Oxford College is located on 56 acres (23 hectares) of land in Newton County,[34] approximately 38 miles (61 km) east of Emory's Atlanta campus. It is in the center of Oxford, a town located about half a mile north of Interstate 20, and is directly bounded by Georgia State Route 81 (signed as Emory Street) to the east and the Fleming Woods to the west. Emory University's bus routes provide service from Oxford to the Atlanta campus, local shopping centers, and Metropolitan Atlanta Rapid Transit Authority stations.[35]

The college campus and surrounding city of Oxford was planned by surveyor Edward Thomas with input from Ignatius Few. The original plan included five north-south streets radiating from the campus in the south, although the topography to the west of the campus prevented two of those streets from being developed.[36] Today, much of the college is organized around a pedestrian-only quadrangle in the center, surrounded by a few nearby streets[37] and hiking trails that make up the Fleming Woods.[38] The college also owns and operates an 11 acre (4.5 hectare) organic farm that was established in 2014.[39] It is utilized as both an educational environment for related courses, and as a functioning farm that sells its produce at local farmers' markets.[40] In 1975, the campus and many of its older buildings, such as Phi Gamma Hall and Seney Hall, and other surrounding structures were listed on the U.S. National Register of Historic Places (NRHP) as the Oxford Historic District.[7]

In 1885, the Grand Masonic Lodge of Georgia erected a white marble obelisk in memory of Few in the center of the quad. Directly south of the monument is Seney Hall, a five-story Victorian Gothic-style building topped by a clock tower and bell.[19] At the end of every academic year, the bell is rung once in honor of each graduating student.[41] Seney Hall is flanked to the west by Hopkins Hall and the Williams Gymnasium, and to the west by Language Hall,[42] which was recently renovated and restored in 2013.[43] Further to the east sits Candler Hall, which was built in the Neoclassical architectural style and served as the school library until 1970. Today it is a student center and houses a bookstore.[44] Phi Gamma Hall and Few Hall, which used to house the college's literary societies, sit across from each other on the quad.[7]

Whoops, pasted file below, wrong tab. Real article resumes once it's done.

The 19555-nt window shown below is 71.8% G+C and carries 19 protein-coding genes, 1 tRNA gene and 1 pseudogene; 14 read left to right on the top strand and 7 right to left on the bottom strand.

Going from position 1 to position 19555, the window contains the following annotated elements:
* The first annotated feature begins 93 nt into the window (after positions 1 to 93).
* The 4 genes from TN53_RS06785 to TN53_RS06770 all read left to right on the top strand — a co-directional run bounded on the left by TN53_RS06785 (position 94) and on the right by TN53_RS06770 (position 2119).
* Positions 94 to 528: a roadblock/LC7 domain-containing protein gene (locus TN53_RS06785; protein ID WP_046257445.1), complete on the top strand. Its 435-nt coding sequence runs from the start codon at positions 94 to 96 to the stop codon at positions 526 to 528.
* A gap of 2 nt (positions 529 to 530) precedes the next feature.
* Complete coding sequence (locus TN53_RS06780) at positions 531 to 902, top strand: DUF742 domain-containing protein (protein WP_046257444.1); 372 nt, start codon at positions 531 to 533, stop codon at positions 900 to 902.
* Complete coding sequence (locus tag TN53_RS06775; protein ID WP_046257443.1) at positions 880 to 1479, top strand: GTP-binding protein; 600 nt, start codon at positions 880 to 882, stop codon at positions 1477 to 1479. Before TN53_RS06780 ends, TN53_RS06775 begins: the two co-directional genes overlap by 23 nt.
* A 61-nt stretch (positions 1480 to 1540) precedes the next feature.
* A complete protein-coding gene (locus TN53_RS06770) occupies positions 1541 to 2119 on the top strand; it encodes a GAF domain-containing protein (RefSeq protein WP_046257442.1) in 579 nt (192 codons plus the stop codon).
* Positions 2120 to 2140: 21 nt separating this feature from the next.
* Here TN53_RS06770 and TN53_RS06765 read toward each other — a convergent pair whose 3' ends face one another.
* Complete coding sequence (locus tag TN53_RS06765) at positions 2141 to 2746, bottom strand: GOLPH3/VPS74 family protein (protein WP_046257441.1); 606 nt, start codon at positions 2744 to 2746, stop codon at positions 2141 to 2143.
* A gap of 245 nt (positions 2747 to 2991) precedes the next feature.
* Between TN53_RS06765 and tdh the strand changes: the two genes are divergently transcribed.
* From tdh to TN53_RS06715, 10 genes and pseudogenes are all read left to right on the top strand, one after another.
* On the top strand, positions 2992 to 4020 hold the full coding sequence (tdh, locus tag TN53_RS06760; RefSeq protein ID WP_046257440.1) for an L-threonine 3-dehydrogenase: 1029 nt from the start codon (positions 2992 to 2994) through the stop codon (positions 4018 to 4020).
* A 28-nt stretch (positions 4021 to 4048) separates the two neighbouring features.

The other buildings that stand on the quad are: Humanities Hall, the Jolley Residential Center, Oxford Science Building, Tarbutton Performance Arts Center (which now adjoins Few Hall), Pierce Hall, and a library containing nearly 100,000 volumes.[45][42]

Academics[edit]

An image of the red-bricked Seney Hall and its clocktower
Seney Hall, the center of Oxford College, houses classrooms and the college's executive body.

Oxford College, as part of Emory's undergraduate bachelor's program, offers introductory and intermediate courses that contribute to undergraduate degrees in eighty-five majors, the most popular being: economics, psychology, biology, business administration, neuroscience and behavioral biology, and political science.[34] All courses are on a credit hour system. Some classes are designated "theory-practice service learning" courses, which integrate theory learning in the classroom with real-world application.[46] For example, students enrolled in the Sociology of Food course dedicate certain hours a week working at the school's organic farm.[47] Oxford College's student-to-faculty ratio is 21:1, and the median class size is twenty students.[45] All students receive an associate of the arts degree on completing Oxford's curriculum, before continuing their studies in Atlanta.[48]